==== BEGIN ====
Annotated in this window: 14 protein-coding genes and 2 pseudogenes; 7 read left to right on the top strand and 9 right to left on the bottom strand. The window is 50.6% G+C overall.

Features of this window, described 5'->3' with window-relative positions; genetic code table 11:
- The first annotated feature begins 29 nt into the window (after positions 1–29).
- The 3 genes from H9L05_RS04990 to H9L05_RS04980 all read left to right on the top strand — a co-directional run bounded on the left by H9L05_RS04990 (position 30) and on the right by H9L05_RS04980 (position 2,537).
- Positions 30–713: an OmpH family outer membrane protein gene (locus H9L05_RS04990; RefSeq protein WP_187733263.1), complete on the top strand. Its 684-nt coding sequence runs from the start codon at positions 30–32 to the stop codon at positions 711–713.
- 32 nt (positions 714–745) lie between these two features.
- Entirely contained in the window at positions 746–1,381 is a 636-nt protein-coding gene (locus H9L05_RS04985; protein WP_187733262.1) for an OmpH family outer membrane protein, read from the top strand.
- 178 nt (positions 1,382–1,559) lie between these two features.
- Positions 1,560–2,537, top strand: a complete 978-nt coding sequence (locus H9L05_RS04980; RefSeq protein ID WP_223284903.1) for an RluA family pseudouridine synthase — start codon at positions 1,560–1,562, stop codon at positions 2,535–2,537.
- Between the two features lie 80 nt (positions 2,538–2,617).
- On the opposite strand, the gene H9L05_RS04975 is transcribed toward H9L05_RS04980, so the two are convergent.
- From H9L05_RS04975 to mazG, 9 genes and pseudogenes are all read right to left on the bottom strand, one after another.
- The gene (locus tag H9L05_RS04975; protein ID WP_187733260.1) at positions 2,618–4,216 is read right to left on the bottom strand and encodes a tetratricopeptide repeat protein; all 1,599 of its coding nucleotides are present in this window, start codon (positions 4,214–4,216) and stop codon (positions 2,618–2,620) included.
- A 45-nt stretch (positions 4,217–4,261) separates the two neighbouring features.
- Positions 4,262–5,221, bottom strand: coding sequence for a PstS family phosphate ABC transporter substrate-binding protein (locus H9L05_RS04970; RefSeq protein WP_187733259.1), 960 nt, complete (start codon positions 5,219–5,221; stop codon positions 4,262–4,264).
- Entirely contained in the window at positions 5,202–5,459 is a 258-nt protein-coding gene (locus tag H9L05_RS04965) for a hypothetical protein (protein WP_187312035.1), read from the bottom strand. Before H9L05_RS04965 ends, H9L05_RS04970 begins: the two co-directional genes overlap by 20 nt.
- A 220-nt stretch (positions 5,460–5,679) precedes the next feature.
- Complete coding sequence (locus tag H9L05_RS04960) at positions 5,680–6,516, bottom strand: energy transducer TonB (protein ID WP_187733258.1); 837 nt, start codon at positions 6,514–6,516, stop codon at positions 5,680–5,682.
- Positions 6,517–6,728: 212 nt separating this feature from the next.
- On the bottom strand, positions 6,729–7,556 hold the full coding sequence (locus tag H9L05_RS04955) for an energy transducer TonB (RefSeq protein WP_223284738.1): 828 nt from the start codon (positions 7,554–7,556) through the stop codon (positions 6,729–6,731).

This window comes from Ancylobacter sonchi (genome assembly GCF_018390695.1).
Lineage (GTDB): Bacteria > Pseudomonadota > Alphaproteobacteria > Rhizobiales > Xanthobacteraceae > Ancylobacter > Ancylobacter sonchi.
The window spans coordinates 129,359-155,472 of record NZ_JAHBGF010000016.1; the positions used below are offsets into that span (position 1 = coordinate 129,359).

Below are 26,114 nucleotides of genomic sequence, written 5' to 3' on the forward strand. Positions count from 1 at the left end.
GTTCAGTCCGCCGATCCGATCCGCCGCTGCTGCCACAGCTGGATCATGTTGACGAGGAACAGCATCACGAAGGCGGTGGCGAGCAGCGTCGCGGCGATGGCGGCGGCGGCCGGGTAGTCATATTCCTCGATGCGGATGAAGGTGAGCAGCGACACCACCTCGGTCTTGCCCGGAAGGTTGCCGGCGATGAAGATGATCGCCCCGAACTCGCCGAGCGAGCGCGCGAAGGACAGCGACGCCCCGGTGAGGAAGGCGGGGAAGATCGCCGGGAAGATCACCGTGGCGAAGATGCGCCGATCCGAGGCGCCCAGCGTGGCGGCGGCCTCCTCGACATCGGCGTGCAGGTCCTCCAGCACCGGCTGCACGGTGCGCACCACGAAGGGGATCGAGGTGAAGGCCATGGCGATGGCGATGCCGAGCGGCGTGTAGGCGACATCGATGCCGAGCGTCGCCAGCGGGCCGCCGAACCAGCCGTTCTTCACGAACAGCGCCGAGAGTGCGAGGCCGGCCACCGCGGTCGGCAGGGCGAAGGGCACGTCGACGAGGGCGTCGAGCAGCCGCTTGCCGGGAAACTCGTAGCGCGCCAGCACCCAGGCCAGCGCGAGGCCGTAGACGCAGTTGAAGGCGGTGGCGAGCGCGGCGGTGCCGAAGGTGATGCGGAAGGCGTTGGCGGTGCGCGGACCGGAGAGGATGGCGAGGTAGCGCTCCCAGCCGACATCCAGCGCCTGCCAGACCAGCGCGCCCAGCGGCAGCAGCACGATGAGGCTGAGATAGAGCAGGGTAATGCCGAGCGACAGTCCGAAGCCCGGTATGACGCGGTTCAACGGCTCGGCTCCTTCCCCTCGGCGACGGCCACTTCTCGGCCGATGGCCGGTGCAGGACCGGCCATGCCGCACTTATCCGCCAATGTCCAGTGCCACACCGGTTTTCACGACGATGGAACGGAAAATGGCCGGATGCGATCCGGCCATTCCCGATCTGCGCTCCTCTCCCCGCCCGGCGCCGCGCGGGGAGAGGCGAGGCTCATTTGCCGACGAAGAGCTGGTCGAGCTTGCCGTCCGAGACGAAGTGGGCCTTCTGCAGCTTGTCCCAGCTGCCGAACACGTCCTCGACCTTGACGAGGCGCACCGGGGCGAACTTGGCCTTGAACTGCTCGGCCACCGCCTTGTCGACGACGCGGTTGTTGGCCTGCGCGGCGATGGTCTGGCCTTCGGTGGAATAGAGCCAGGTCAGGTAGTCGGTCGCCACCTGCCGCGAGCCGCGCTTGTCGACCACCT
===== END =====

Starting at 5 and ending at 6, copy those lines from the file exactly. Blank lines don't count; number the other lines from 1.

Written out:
- Positions 30–713: an OmpH family outer membrane protein gene (locus H9L05_RS04990; RefSeq protein WP_187733263.1), complete on the top strand. Its 684-nt coding sequence runs from the start codon at positions 30–32 to the stop codon at positions 711–713.
- 32 nt (positions 714–745) lie between these two features.